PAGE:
I need to take some blood tests in the next month, but the next big step I will be taking is related to the fatigue and malaise diagnosis. I will be going to the Workwell Foundation in Ripon, CA, where I can be objectively, quantitatively tested for Chronic Fatigue Syndrome. This should provide the undeniable proof that I am disabled and unable to work, and I can begin the process of getting on disability so I have some sort of income coming in. As an added bonus it means I will be visiting Cali, so hopefully I’ll be able to see some of my friends in the Sacramento area.
As a result of my illness I am shutting down for business. I kept trying for as long as I could manage it, but I am tired of disappointing my customers and myself. I just can’t do it, no matter how hard I try, and it’s just adding to my stress. Last year I only managed to make one corset and one vest. That’s it. And it wasn’t for lack of desire. As for my artwork, on top of the exhaustion I now have mild seizures and tremors every day, which is in no way helpful for the precise kind of art I like doing. From a business standpoint, most months I don’t make money, so there’s not enough income to warrant the stress.
I do have a few open projects which are partially or completely paid for, so I will be talking to those customers directly about how I will be proceeding. It may take me a while longer, but I do want to finish them. There are also a couple prospective projects I had been discussing with people, which will probably not happen.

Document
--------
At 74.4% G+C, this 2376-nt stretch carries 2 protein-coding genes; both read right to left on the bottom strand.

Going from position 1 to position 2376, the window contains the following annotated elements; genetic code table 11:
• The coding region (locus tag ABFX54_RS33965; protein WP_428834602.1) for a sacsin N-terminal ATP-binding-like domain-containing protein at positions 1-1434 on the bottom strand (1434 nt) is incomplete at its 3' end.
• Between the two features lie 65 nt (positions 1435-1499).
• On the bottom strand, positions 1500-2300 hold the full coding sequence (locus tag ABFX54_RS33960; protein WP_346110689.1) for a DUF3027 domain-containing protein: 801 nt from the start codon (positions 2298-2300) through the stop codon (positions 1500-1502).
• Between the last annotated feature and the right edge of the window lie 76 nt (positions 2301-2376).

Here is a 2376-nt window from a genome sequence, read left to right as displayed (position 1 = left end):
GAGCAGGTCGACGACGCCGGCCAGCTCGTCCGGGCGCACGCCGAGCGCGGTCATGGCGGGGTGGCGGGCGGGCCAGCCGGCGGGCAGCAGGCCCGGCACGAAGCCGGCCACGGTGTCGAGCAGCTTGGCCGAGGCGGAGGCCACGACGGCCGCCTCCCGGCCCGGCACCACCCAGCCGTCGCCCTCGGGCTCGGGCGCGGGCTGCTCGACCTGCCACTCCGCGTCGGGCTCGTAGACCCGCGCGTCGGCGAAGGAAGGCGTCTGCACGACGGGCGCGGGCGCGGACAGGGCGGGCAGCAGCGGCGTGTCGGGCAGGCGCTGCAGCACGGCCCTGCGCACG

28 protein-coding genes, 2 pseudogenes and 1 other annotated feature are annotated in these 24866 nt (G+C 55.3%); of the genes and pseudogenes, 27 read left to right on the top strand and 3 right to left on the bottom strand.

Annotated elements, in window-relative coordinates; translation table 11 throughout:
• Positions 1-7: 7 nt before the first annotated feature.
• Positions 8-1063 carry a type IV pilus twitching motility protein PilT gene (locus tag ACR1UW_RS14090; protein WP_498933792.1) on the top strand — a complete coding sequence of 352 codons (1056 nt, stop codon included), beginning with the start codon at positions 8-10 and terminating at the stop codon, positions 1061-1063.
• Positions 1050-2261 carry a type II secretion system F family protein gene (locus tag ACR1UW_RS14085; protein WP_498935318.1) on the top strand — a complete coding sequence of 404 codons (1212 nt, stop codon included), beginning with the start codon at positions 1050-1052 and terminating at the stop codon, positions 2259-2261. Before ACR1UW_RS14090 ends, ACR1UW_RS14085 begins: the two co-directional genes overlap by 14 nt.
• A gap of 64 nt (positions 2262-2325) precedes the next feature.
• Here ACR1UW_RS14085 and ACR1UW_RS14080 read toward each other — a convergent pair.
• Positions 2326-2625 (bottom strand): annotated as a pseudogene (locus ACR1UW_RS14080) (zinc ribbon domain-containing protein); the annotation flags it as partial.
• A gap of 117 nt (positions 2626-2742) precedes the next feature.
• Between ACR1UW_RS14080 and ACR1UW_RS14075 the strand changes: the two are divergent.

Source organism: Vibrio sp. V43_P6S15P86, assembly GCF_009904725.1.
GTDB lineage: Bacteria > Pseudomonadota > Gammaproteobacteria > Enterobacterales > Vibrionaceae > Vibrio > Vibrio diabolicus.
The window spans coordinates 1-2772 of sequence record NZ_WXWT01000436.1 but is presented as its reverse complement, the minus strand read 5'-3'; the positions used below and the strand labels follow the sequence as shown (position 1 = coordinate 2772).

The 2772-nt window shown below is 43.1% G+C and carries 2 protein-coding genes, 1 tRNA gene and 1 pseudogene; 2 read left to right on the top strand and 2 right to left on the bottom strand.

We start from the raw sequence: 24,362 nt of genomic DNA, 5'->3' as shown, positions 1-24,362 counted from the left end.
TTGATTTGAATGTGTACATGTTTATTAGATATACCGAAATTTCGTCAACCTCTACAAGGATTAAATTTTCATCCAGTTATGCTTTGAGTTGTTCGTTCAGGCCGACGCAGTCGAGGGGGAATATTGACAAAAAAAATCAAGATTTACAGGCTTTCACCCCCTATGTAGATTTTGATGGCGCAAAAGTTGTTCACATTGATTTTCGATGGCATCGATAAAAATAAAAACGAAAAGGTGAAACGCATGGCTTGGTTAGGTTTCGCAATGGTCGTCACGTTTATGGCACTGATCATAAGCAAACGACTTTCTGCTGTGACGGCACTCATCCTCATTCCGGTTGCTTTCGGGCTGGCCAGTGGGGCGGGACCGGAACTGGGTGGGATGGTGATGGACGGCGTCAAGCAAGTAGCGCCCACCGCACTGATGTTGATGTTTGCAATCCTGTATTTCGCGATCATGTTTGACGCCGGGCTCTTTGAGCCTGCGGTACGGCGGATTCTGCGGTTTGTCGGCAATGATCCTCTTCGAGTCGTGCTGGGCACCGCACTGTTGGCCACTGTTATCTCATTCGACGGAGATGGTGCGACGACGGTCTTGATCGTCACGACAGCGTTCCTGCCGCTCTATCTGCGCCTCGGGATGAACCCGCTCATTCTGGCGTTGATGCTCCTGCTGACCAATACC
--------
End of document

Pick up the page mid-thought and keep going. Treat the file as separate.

On the bright side, if I don’t have the looming stress of customer orders I’m not getting to, I am hopeful that when I have the energy and inclination I’ll be better able to work on personal projects and tutorials. I miss writing tutorials, and I have a lot of material just waiting to be written up. I also have a lot of art projects bouncing around in my head waiting for the opportunity to be made real. I was in business because I love sewing and art and wanted to be able to do them all the time, so I’m not going to stop just because I’m not able to do what is required for a functioning business.
It’s going to be difficult, it’s going to take a long time, and it’s going to be expensive, but I am tremendously relieved to have a diagnosis and a plan of action. It’s very likely that some of the symptoms will never go away, that the damage caused by my illness is permanent, but I can live with that. I want to stop the tumble down the slope, and reclaim as much of my life as possible.
If you have any questions, I will do my best to answer them. I’m not concerned about medical privacy, so you may get more information than you actually wanted. You have been warned. ;)